In Vitro Evaluation of Biological Activity of Anthocyanin Based Lipstick Formulations

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The growing market demands for health-promoting ingredients, as well as a growing concern over the use of synthetic colorants in consumer products, highlights the need for alternative coloring ingredients in cosmetic products. Anthocyanins, a class of flavonoids, have been reported as potent antioxidants, acting as anti-inflammatory, anti-carcinogenic compounds and as natural colorants in the food industry. However, their application in cosmetic products as active ingredients has scarcely been previously reported. Some of their reported benefits may be seen when applied topically in an appropriate skin-penetrating vesicle, such as liposomes. The objective of this study was to evaluate the use of anthocyanins as bioactive colorants in lipstick formulations. The hypothesis was that by targeting anthocyanin sources known for their high stability and reported health benefits, that these properties would also be observed in cosmetics. Formulations were tested for their ability to absorb UV light, free radical scavenging ability against DPPH, and inhibition of melanin production by tyrosinase. All formulas showed increased UV absorption over the lipstick base, with sources acylated with cinnamic acid exhibiting the highest in vitro SPF(UV-B) values. All formulas exhibited high inhibition of DPPH free radicals, and melanin production by tyrosinase, above that of the controls, BHT and kojic acid, respectively. Moreover, their activity was determined to be at physiologically relevant levels for lipstick applications. Our results suggest the potential for anthocyanins to be used as biological active ingredients in cosmetic formulations by acting as antioxidants, UV-protection, and anti-aging compounds.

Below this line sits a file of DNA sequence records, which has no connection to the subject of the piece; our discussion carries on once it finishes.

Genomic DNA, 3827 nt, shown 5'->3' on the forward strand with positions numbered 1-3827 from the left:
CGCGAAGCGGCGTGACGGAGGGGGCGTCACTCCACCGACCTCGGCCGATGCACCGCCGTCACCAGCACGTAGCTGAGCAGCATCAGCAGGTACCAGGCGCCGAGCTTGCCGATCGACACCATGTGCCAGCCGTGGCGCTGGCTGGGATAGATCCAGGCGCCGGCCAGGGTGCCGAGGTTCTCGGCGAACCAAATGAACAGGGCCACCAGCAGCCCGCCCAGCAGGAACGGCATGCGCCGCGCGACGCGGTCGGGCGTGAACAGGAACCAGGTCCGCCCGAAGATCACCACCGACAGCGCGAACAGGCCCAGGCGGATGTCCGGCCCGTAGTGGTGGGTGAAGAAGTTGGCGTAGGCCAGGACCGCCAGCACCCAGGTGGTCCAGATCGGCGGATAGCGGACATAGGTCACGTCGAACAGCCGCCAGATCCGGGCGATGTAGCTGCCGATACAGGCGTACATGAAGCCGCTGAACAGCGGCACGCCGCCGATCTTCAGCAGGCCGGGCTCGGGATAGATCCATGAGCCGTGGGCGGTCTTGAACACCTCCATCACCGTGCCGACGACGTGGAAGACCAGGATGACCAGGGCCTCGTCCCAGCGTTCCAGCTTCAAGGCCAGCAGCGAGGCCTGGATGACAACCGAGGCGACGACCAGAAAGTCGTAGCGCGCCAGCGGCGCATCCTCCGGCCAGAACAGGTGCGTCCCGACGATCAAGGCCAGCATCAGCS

Poster Division: Biological Sciences: 2nd Place (The Ohio State University Edward F. Hayes Graduate Research Forum)


anthocyanins, UV absorption, antioxidants, tyrosinase, cosmetics